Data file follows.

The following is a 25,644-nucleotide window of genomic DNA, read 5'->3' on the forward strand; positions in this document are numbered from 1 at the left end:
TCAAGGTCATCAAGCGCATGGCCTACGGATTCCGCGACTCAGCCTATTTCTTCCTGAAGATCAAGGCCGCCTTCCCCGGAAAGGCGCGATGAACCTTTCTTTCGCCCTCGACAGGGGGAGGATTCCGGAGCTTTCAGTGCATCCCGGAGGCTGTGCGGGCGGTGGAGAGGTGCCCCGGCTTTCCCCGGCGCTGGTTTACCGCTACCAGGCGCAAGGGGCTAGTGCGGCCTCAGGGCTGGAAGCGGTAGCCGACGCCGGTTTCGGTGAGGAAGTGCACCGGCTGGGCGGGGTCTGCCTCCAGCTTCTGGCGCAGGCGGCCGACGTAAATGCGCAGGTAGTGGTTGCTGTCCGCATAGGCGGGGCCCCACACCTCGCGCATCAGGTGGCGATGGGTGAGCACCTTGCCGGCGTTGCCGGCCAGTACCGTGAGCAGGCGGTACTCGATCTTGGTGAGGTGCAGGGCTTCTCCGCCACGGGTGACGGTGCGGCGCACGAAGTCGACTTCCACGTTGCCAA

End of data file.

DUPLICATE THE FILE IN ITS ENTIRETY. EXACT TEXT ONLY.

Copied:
The following is a 25,644-nucleotide window of genomic DNA, read 5'->3' on the forward strand; positions in this document are numbered from 1 at the left end:
TCAAGGTCATCAAGCGCATGGCCTACGGATTCCGCGACTCAGCCTATTTCTTCCTGAAGATCAAGGCCGCCTTCCCCGGAAAGGCGCGATGAACCTTTCTTTCGCCCTCGACAGGGGGAGGATTCCGGAGCTTTCAGTGCATCCCGGAGGCTGTGCGGGCGGTGGAGAGGTGCCCCGGCTTTCCCCGGCGCTGGTTTACCGCTACCAGGCGCAAGGGGCTAGTGCGGCCTCAGGGCTGGAAGCGGTAGCCGACGCCGGTTTCGGTGAGGAAGTGCACCGGCTGGGCGGGGTCTGCCTCCAGCTTCTGGCGCAGGCGGCCGACGTAAATGCGCAGGTAGTGGTTGCTGTCCGCATAGGCGGGGCCCCACACCTCGCGCATCAGGTGGCGATGGGTGAGCACCTTGCCGGCGTTGCCGGCCAGTACCGTGAGCAGGCGGTACTCGATCTTGGTGAGGTGCAGGGCTTCTCCGCCACGGGTGACGGTGCGGCGCACGAAGTCGACTTCCACGTTGCCAA